Allan Border Medal 2012

Quiney and Warner win awards

Brydon Coverdale

February 27, 2012

Comments: 4 | Text size: A | A

Rob Quiney with the domestic player of the year trophy at the 2012 Allan Border Medal Awards, Melbourne, February 27, 2012
Rob Quiney's consistency across all formats has been impressive © Getty Images
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The Victoria batsman Rob Quiney has been rewarded for two strong seasons by being named Australia's Domestic Player of the Year at the Allan Border Medal night in Melbourne. And Australia's occasional vice-captain David Warner has taken home the Bradman Young Cricketer of the Year title, a surprise only in that he was even eligible for the prize, which has typically been handed to a player still establishing himself.

But the major state award went to Quiney, 29, who must be starting to feature in discussions at the national selection table having become a consistent performer for Victoria and the Melbourne Stars. During the voting period, which ran from February 9 last year until February 11 this year, Quiney was easily the leading scorer across all formats, with 1640 runs at 44.32, ahead of the second-placed Marcus North with 1337 runs.

James Faulkner was the leading wicket taker during the same time-frame, with 71 victims at 24.62, and he finished second to Quiney in the polling, a system in which all contracted players cast a vote to judge the best players across all three domestic formats. Quiney received 52% of the vote, well ahead of Faulkner on 12% and the third-placed Matthew Wade on 10%.

Quiney is second only to Liam Davis on the Sheffield Shield run tally this summer, with 750 runs at an average of 50, and he also finished second in the Shield last season, to Mark Cosgrove. He was also among the top ten run scorers during the Ryobi Cup and the Big Bash League this season and his consistency across all formats has been impressive.

Quiney is the first man to take the domestic award while playing the full qualifying period for Victoria - the batsman Michael Klinger won in 2009 having switched from Victoria to South Australia mid-year. Victoria also provided the runner-up in the Bradman Young Cricketer of the Year award this season, with James Pattinson gaining 20% of the votes behind Warner's 29%. The Redbacks batsman Tom Cooper was third with 16%.

To win the award, a player must be aged 24 or younger at the beginning the voting period - Warner turned 25 in October. Players also need to have appeared in fewer than 10 first-class matches at the start of the voting period. Warner had played four, and after his rapid rise into the Test side it is easy to forget that he was not a regular in the New South Wales Shield team until the end of last summer.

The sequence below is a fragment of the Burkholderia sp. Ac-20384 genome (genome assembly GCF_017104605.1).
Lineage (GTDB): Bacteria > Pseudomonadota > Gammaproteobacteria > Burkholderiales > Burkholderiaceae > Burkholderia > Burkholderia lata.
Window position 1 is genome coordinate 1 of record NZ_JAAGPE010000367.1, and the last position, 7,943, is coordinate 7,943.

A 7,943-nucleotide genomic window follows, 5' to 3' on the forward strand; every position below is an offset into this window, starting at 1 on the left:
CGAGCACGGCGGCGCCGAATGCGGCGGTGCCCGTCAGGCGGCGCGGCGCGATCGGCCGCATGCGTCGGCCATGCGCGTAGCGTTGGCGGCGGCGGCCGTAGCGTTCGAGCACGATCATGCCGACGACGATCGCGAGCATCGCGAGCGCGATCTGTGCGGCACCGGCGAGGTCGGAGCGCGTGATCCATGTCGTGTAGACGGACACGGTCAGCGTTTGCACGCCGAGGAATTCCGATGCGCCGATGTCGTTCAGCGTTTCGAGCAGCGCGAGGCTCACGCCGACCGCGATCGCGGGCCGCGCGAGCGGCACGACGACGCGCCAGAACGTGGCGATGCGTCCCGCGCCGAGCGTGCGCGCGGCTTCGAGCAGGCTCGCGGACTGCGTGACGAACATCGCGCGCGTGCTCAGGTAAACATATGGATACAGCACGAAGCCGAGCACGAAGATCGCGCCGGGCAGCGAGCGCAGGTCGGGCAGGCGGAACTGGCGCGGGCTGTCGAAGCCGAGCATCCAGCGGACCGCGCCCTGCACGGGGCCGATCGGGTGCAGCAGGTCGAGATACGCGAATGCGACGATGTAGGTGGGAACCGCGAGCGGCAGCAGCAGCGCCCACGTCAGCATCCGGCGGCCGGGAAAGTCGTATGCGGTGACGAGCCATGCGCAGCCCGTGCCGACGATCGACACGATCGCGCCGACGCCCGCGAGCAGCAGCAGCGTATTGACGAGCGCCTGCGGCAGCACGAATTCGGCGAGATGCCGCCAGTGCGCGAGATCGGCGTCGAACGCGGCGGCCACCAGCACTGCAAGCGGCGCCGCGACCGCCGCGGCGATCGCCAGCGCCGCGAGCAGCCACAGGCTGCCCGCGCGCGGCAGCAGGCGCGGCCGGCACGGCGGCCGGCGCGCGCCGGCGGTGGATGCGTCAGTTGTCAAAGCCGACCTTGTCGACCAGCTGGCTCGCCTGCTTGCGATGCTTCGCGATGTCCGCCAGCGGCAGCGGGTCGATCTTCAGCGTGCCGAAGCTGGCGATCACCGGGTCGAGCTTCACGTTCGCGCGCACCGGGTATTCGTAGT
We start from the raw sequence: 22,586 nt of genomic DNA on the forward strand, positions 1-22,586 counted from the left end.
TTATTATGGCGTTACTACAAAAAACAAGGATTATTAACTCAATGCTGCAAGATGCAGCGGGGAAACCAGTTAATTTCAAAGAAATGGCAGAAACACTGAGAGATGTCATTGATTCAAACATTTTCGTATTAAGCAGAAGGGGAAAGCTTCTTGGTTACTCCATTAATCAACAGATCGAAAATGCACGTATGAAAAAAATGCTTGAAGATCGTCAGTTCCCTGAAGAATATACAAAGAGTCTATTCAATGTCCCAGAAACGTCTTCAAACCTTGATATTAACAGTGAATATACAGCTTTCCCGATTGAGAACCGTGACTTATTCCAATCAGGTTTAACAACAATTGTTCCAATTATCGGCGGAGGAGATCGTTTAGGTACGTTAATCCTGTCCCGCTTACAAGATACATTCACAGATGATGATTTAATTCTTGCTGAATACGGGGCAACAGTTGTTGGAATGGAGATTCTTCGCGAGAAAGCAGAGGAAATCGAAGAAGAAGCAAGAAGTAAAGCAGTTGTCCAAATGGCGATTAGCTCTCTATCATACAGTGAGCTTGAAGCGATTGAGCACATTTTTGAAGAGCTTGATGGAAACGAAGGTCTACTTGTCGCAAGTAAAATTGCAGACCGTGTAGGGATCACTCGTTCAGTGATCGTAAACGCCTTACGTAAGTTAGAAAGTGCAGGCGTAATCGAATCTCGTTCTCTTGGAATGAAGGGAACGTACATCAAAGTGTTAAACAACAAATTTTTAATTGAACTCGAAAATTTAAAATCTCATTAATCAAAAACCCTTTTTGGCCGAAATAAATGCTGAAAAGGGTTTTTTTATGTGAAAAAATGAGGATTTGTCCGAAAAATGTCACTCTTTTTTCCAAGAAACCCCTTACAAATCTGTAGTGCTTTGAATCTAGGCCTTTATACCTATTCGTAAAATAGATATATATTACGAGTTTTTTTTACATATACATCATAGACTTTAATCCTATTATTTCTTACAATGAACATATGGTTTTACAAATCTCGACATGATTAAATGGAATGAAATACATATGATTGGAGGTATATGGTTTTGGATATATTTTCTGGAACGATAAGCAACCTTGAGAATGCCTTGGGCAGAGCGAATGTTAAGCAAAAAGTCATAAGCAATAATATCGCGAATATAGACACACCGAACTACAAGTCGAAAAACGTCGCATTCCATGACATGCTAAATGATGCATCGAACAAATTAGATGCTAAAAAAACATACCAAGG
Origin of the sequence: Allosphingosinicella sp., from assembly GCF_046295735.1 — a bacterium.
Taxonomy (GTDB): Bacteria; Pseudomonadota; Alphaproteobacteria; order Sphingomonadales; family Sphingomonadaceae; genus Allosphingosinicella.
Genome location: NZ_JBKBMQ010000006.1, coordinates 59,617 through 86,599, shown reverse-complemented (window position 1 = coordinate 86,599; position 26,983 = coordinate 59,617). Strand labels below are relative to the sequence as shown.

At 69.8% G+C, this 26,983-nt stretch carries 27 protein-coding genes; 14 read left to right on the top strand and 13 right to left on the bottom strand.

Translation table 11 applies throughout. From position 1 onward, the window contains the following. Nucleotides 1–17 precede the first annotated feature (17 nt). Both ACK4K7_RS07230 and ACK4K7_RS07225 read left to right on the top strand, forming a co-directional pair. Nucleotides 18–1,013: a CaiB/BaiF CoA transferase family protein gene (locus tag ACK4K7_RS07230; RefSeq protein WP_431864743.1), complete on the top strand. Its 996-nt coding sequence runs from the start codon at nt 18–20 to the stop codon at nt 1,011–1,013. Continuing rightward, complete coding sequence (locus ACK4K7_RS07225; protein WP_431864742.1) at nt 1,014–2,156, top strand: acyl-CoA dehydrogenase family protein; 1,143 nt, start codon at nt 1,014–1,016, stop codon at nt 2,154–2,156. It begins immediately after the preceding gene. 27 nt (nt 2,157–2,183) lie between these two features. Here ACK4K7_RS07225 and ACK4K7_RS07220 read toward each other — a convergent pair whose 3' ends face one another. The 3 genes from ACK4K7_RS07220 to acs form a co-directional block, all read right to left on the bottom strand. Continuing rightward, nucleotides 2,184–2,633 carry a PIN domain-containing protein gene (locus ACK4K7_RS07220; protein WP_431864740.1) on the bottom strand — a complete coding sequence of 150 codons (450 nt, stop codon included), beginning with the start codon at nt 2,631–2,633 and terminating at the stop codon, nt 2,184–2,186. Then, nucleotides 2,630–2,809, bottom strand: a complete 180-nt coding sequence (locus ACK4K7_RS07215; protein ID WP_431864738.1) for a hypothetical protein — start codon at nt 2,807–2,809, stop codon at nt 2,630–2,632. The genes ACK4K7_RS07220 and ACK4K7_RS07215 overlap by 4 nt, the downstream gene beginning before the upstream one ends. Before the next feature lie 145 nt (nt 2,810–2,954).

Across all formats, Warner was a clear front-runner in the run tally among contenders, with 1587 runs at an average of 69, while the second-placed Glenn Maxwell made 971. The leading wicket takers were Faulkner and Nathan Coulter-Nile, but the popular vote allowed Pattinson to swoop past them into second place.

For the fourth consecutive year, Shelley Nitschke was named the Women's International Player of the Year, a feat made all the more remarkable because she retired seven months ago. Nitschke, 35, stepped down last July but the lopsided schedule meant she still played 13 of the 19 completed matches during the voting period.

Across ODI and T20 internationals, Nitschke scored 285 runs and collected 21 wickets, and she picked up the prize with 33 votes ahead of Lisa Sthalekar's 31 votes. Alex Blackwell finished third with 26 votes.

Brydon Coverdale is an assistant editor at ESPNcricinfo. He tweets here

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Posted by zenboomerang on (March 1, 2012, 6:39 GMT)

Seems a very weak & biased way of selecting who the best player is - surely the umpires & media representatives would have a more balanced view... Too much of an "old boys" system for my liking... I don't have any problems with the winner, but getting the most runs or wkts doesn't prove you are the best under all conditions or whether you contributed to the team winning their matches... Its those who lift when the going is tough get my vote...

Posted by Meety on (February 28, 2012, 0:34 GMT)

@dms1972 - yes I agree. Although I suppose there are a lot of cricketers who make FC/professional levels at an older age then in other sports. Maybe given the Futures League was U23s, the extra year allows them to have 1 year to find their way? Dunno, but I was surprised that Warner was eligible.

Posted by Scotty99 on (February 27, 2012, 23:07 GMT)

Yes, it is quite weird how Warner got that award. I mean, he's been vice-captain of the ODI team for a few matches while Watson was injured. Surely they will have to change the rules.

Posted by dms1972 on (February 27, 2012, 13:33 GMT)

Surely, the age for the Young Cricketer of the Year Award needs to be lowered by at least a year.

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Brydon CoverdaleClose
Brydon Coverdale Assistant Editor Possibly the only person to win a headline-writing award for a title with the word "heifers" in it, Brydon decided agricultural journalism wasn't for him when he took up his position with ESPNcricinfo in Melbourne. His cricketing career peaked with an unbeaten 85 in the seconds for a small team in rural Victoria on a day when they could not scrounge up 11 players and Brydon, tragically, ran out of partners to help him reach his century. He is also a compulsive TV game-show contestant and has appeared on half a dozen shows in Australia.
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